Back out in the heat, Julie experiences her first hustle for milk. Typically carried out by women with children, this scam centres on telling foreigners that the milk rations the government provides are insufficient and more milk is needed. The gullible (and it got me in our first week) are guided to a store where they're overcharged for some milk -- which the mother immediately gives back to the store in exchange for a cut of the money once the foreigners are out of sight. The truth is, every child in Cuba gets a litre of milk a day from the government; it's one of those ironies that Castro gets bad PR over this scam, when he's got a pretty solid programme in place.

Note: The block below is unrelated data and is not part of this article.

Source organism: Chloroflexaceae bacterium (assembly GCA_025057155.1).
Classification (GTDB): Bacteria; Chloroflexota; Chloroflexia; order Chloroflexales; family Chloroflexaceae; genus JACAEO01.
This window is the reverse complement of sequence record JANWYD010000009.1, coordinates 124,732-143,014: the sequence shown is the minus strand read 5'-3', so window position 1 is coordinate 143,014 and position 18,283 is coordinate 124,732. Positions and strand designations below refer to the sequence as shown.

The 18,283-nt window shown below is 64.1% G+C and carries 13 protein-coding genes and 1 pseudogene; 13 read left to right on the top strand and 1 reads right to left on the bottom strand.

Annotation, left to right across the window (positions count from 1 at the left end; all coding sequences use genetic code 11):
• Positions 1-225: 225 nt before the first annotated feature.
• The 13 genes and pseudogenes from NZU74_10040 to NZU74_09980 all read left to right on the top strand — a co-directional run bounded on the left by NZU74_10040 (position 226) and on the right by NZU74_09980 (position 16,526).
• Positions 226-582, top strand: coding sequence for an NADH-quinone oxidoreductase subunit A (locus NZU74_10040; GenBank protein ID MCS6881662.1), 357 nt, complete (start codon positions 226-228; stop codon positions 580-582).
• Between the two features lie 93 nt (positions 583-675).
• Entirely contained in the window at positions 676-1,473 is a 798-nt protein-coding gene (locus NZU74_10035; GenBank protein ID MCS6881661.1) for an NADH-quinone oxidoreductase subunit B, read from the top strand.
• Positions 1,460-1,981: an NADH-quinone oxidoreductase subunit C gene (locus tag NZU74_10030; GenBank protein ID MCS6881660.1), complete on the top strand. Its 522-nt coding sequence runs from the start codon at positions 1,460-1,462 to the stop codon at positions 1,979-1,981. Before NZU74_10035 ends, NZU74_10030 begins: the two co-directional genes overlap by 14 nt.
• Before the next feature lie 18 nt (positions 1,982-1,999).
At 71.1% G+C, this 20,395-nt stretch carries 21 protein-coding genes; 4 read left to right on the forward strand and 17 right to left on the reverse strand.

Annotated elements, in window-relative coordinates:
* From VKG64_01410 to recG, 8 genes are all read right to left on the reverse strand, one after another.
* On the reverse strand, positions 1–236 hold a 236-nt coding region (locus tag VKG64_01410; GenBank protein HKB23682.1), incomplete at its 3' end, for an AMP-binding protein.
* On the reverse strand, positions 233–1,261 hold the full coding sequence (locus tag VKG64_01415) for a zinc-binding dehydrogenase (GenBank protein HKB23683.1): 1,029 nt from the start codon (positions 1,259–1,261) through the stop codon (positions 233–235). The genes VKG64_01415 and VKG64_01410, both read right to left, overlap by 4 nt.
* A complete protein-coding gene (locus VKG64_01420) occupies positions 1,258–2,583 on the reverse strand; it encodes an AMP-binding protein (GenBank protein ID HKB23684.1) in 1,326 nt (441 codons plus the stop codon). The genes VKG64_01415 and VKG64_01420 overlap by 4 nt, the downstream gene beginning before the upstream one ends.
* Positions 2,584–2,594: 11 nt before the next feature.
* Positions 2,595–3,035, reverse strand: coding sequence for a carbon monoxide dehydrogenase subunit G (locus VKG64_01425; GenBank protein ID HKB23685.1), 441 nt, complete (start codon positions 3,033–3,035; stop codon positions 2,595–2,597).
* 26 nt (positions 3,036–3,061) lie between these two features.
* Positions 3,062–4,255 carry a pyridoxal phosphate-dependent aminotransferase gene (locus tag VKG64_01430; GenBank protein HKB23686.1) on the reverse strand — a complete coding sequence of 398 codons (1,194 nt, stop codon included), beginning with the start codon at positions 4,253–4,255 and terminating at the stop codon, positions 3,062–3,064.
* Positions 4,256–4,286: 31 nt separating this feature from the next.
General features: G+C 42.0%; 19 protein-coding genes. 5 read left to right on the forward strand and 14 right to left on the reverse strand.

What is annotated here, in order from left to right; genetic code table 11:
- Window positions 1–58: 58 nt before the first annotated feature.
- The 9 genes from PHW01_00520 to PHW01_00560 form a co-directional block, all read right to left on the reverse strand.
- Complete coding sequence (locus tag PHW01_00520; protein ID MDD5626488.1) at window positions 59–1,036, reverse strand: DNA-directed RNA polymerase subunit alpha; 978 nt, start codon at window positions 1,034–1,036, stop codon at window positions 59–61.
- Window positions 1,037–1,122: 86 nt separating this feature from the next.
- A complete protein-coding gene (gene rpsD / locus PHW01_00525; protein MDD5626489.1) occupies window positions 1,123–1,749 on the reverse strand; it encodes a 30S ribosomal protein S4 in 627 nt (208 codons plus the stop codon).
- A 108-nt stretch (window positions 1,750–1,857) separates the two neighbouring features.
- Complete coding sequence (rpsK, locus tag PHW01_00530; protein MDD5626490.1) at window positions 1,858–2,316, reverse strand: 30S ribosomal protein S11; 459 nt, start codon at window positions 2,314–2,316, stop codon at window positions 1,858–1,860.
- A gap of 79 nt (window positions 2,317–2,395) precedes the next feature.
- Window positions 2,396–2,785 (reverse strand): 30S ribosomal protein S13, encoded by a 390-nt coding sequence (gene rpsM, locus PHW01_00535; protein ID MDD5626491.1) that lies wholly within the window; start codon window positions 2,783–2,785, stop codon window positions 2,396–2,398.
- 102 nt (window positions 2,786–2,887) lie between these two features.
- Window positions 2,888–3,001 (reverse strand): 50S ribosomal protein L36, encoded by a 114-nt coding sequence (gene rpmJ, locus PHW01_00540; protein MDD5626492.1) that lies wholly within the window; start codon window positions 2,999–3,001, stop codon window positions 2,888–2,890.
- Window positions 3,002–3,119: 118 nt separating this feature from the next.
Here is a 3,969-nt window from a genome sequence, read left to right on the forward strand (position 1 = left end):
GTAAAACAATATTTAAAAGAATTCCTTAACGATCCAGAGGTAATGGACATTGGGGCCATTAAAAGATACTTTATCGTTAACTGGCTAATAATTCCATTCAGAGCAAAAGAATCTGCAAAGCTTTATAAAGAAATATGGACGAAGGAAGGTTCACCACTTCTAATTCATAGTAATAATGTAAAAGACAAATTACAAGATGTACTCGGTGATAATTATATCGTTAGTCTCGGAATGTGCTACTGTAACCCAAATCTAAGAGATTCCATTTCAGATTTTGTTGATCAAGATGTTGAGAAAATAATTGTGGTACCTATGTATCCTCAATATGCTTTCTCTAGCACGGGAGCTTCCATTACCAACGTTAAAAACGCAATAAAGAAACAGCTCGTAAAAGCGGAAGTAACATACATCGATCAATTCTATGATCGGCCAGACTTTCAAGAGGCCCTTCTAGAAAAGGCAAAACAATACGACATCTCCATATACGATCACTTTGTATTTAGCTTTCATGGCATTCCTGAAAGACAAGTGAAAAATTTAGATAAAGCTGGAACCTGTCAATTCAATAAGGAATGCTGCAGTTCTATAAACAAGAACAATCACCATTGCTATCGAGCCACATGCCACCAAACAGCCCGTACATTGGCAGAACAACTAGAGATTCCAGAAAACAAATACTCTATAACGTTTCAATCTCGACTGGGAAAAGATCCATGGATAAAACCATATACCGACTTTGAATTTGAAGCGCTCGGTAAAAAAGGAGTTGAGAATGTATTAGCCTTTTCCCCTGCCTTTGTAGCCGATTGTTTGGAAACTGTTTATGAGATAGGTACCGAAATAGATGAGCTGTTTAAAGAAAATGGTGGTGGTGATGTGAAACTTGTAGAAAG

Surprisingly, we're actually accosted by less hustlers with our parents around; our incessant interfamilial banter provides an effective protective membrane. Even Julie's moment of entrapment between two mothers intent on easy prey is easily resolved by me simply saying "Let's go, people!" Everyone's momentum carries Julie out of the collusion and on to the next stop, the Plaza de San Francisco de Asis. This is familiar territory for everyone but mom. I take her to poke around a few of the building lobbies, then join the slowly baking family in the shadow of the church. It's getting warm, so we allow the piano music drifting from the renovated church to draw us in to the cool interior.